Significant development? The FIDO Alliance that aims to remove the need for passwords, signs Apple as new board member
The drive to eliminate the need for passwords gained a significant boost last week when Apple signed up as a board member.
The Fast IDentity Online (FIDO) Alliance aims to establish online standards for two-factor and biometric authentication, and in 2014 it issued the first draft of its technical specifications.
In 2018 major browsers came onboard when the World Wide Web Consortium (W3C) standards body joined up when it assigned the FIDO Alliance’s Web Authentication (WebAuthn) standard to Candidate Recommendation (CR) status, the stage before final approval.
Essentially, the FIDO Alliance aims to establish a common way for products and service providers to exchange authentication information, allowing customers to use a smartphone, USB token or some other device as security token.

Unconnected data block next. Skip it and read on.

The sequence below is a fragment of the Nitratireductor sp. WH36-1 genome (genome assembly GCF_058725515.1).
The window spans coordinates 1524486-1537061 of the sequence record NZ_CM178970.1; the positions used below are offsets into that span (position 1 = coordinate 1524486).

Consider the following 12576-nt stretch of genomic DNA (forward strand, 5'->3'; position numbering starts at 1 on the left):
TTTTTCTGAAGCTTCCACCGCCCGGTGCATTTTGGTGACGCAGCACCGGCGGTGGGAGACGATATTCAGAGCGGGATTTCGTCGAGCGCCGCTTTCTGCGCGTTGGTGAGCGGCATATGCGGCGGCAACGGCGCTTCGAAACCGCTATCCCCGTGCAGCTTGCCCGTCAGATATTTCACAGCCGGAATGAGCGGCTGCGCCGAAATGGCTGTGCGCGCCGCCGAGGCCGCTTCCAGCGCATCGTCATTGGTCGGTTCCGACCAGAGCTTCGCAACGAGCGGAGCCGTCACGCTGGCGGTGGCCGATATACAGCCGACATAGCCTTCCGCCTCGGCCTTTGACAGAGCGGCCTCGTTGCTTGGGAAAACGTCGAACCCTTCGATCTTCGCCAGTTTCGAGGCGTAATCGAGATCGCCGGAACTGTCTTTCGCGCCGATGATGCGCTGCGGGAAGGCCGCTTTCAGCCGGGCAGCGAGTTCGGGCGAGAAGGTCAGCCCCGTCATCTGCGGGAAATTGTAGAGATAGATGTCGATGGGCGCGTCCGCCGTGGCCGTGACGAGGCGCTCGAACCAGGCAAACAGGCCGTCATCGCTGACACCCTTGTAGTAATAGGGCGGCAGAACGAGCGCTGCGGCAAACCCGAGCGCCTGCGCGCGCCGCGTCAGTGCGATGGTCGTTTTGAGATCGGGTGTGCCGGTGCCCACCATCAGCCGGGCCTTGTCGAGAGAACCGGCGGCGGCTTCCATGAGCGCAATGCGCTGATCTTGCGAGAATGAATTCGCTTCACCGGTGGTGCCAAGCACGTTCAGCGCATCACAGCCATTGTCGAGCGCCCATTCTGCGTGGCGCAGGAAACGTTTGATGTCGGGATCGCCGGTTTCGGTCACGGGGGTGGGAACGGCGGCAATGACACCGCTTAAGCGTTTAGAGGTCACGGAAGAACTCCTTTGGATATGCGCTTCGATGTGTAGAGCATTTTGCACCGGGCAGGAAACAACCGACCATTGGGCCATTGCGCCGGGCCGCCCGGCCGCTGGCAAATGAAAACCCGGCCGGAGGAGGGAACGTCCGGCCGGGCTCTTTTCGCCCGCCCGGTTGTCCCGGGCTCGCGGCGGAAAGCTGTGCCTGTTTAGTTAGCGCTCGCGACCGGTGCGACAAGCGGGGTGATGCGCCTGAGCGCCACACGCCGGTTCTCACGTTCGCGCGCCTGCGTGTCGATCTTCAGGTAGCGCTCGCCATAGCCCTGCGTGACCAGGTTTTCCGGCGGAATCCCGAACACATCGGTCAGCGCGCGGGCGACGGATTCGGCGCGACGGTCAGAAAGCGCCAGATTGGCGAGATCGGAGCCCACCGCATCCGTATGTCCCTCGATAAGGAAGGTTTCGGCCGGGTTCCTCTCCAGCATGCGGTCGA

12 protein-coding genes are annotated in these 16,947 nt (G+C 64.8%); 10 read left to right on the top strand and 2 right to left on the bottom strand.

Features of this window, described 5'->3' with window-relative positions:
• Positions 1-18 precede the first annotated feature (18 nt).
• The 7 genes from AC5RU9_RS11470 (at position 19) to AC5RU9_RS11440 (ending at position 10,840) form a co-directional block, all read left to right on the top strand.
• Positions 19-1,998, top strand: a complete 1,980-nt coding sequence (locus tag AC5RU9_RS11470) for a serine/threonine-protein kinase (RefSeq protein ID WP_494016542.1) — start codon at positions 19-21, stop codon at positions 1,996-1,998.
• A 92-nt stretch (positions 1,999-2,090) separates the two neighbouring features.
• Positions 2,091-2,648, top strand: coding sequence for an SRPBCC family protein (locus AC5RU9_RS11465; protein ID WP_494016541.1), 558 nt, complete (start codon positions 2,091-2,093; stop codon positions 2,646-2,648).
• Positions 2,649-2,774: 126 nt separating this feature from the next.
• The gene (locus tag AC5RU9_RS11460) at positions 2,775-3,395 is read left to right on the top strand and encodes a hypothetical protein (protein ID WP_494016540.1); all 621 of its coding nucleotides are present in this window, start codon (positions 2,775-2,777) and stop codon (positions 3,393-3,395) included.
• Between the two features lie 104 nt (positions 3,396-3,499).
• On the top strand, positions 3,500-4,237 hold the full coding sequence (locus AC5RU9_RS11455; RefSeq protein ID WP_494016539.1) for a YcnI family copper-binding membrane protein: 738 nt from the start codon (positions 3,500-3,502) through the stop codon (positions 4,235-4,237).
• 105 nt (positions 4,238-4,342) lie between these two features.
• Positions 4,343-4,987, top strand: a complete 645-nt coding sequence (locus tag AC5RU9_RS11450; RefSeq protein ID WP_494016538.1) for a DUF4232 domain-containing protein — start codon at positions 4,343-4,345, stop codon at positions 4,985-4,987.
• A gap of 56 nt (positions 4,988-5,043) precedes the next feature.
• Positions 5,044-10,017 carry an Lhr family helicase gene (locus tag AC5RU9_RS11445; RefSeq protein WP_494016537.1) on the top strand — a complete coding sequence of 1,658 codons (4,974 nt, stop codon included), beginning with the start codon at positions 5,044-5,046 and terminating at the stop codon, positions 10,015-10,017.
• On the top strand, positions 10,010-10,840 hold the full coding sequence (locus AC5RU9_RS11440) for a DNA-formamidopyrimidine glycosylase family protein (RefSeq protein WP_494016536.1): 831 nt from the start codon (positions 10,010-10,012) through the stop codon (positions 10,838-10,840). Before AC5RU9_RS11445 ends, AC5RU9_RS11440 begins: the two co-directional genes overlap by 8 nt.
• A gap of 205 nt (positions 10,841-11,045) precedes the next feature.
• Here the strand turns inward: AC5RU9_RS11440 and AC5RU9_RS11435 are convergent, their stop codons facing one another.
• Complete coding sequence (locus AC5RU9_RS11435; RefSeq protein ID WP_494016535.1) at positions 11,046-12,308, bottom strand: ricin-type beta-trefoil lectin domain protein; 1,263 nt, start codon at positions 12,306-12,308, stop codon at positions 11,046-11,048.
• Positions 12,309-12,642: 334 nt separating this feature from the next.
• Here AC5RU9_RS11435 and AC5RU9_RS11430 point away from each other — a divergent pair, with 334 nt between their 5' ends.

If developers widely adopt the specification, it could allow consumers and workers to reduce their reliance on passwords.
Other board-level members include Amazon, ARM, Facebook, Google, Intel, Lenovo, Microsoft, and Samsung.
Security experts have long said that passwords are not an ideal solution in today’s environment, where the need to properly authenticate people and devices remains a top priority.
Last April, the National Cyber Security (NCSC) revealed the most hackable passwords that people are still using today.
It found that the top ranking passwords used are names of football teams (i.e liverpool), musicians (blink182), and fictional characters (superman).
But 23.2 million people still use “123456” as their password. 7.7 million people use “123456789” and 3.6 million people use “password” as their password.
However, before the FIDO approach can be used, there is still more work to do, as its approach will require every website to sign up.
It remains to be seen whether Apple joining the alliance will accelerate uptake.
Do you know all about security? Try our quiz!